• Control ignition sources
  • Practice good housekeeping
  • Collect and segregate dust at the point of generation

Join us for an in-depth webinar on January 7 that will provide you with best practices for combustible dust management plans and policies to help you control hazards at your facility. Learn More.


Learn More About Combustible Dust

It is critical for safety managers responsible for facilities where combustible dust hazards exist to take a close look to determine if all of the necessary components of a dust management and control program are in place. Although this can be a challenging task, if you follow some proven steps, you can develop an effective program that will protect employees, company assets, and keep your organization out of the headlines.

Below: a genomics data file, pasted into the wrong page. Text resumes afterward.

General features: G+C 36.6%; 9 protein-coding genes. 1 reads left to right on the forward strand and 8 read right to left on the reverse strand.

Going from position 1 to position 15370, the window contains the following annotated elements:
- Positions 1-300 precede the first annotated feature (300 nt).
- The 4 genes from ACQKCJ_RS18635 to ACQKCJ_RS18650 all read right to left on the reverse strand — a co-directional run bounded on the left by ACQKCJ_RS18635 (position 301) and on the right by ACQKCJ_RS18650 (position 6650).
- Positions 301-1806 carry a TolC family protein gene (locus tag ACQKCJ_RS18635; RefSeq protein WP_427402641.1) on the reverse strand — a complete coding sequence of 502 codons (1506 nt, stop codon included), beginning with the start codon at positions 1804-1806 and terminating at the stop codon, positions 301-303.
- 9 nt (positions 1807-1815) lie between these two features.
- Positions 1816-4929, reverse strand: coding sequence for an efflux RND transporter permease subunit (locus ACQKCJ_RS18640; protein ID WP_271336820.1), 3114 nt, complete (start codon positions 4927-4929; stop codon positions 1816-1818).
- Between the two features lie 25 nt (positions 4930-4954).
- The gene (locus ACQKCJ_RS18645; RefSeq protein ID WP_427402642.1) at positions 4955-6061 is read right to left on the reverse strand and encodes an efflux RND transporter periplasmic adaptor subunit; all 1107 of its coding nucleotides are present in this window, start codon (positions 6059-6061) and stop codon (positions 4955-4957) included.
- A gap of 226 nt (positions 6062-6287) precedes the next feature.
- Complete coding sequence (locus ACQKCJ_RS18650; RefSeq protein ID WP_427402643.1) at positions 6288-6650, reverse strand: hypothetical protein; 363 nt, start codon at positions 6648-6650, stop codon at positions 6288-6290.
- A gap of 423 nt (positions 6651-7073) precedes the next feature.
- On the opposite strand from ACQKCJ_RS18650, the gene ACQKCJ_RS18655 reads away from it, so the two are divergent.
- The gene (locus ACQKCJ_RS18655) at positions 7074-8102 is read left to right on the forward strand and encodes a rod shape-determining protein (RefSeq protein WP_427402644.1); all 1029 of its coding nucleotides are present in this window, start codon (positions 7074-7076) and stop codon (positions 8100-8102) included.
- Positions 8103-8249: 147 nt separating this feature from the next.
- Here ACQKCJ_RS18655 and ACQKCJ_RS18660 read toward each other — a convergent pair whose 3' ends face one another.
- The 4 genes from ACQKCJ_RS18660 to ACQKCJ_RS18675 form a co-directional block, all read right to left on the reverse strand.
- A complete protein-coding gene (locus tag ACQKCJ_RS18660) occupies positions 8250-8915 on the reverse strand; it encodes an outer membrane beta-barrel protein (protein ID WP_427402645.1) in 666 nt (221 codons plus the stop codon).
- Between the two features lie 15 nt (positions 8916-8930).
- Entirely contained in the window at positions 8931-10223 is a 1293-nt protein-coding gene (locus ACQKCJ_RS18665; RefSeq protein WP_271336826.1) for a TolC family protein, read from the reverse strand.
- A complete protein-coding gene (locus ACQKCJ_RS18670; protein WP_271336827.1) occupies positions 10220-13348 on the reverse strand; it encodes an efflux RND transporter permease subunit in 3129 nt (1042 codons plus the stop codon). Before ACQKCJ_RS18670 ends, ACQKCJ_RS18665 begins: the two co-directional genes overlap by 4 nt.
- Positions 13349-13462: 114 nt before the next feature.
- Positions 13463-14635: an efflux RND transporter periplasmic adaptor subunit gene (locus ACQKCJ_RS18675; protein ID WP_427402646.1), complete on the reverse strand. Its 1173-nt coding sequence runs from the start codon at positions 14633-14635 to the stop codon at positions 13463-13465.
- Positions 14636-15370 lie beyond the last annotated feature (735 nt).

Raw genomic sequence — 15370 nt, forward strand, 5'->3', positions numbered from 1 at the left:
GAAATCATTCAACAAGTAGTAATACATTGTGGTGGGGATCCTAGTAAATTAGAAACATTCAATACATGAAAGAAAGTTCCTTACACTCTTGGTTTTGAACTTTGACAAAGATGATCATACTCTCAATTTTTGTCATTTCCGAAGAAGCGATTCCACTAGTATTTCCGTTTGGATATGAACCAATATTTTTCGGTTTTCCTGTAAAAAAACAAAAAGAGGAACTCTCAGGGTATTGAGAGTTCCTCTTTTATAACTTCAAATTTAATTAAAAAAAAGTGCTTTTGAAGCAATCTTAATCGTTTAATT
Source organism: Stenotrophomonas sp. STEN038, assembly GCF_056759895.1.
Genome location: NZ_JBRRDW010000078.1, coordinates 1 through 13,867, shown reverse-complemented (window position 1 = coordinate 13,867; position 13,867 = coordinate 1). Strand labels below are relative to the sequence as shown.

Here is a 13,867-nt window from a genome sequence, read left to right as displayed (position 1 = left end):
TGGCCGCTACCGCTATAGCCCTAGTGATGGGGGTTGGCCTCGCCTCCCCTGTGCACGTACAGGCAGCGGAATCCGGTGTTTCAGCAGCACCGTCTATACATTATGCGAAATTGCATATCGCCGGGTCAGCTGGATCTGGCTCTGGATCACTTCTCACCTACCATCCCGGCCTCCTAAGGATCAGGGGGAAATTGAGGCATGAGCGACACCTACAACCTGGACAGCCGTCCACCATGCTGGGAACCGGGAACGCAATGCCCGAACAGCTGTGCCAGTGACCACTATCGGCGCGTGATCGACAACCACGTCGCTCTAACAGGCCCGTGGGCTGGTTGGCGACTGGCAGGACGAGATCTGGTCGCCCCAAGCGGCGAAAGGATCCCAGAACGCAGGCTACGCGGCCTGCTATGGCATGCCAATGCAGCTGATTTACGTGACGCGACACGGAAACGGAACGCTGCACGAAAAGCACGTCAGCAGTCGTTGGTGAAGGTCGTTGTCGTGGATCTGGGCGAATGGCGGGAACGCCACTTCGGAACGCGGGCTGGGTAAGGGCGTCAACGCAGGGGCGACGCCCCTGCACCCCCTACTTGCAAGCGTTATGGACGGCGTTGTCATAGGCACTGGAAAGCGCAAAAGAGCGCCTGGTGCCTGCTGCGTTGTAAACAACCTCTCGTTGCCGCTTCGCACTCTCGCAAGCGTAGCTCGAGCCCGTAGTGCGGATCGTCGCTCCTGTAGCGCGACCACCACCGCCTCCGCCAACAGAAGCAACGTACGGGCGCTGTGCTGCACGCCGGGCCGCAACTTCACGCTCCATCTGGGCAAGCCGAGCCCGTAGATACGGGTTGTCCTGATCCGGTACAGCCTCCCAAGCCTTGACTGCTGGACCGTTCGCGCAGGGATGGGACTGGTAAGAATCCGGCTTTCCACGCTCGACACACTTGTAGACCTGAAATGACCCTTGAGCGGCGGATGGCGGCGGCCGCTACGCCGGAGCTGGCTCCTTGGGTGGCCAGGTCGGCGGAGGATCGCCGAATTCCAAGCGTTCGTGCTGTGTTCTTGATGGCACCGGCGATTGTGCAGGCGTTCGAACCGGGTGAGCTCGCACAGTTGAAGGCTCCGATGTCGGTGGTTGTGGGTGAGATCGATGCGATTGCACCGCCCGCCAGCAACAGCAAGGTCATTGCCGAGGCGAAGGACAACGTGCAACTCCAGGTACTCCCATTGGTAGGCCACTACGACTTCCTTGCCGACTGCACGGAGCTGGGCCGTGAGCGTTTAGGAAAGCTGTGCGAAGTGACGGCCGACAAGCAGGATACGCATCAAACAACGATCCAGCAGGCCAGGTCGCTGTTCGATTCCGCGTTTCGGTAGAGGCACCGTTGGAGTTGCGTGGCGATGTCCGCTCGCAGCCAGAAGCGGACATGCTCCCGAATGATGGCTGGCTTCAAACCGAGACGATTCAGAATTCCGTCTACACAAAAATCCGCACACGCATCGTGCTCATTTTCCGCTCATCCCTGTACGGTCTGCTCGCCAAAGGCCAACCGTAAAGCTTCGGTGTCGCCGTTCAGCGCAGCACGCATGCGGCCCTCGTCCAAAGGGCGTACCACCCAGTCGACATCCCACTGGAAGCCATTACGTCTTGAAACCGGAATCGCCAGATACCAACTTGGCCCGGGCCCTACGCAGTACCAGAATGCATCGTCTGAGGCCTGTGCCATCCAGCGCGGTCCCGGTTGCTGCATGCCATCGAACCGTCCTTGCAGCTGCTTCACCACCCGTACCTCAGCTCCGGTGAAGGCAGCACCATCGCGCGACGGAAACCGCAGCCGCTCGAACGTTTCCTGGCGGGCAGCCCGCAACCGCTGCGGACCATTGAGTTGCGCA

Join us for an in-depth webinar on January 7 when our presenters, seasoned safety experts who have been involved with all aspects of combustible and helped companies comprehensively address associated hazards, will provide participants with a proven approach for developing and implementing an effective and compliant combustible dust management and control program.

You and your colleagues will learn:

  • How to identify the hazards that combustible dust present
    OSHA’s response and activities associated with combustible dust

  • How major combustible dust incidents occur, and the typical combustible dust environments likely to cause deflagrations, fires, explosions, or employee exposures in industries such as agriculture, chemicals, textiles, paper products, and metal processing
  • The elements of a combustible dust explosion
  • Combustible dust area classifications, and primary and secondary combustible dust control practices
  • How to perform a combustible dust hazard assessment to audit facilities in a consistent and effect manner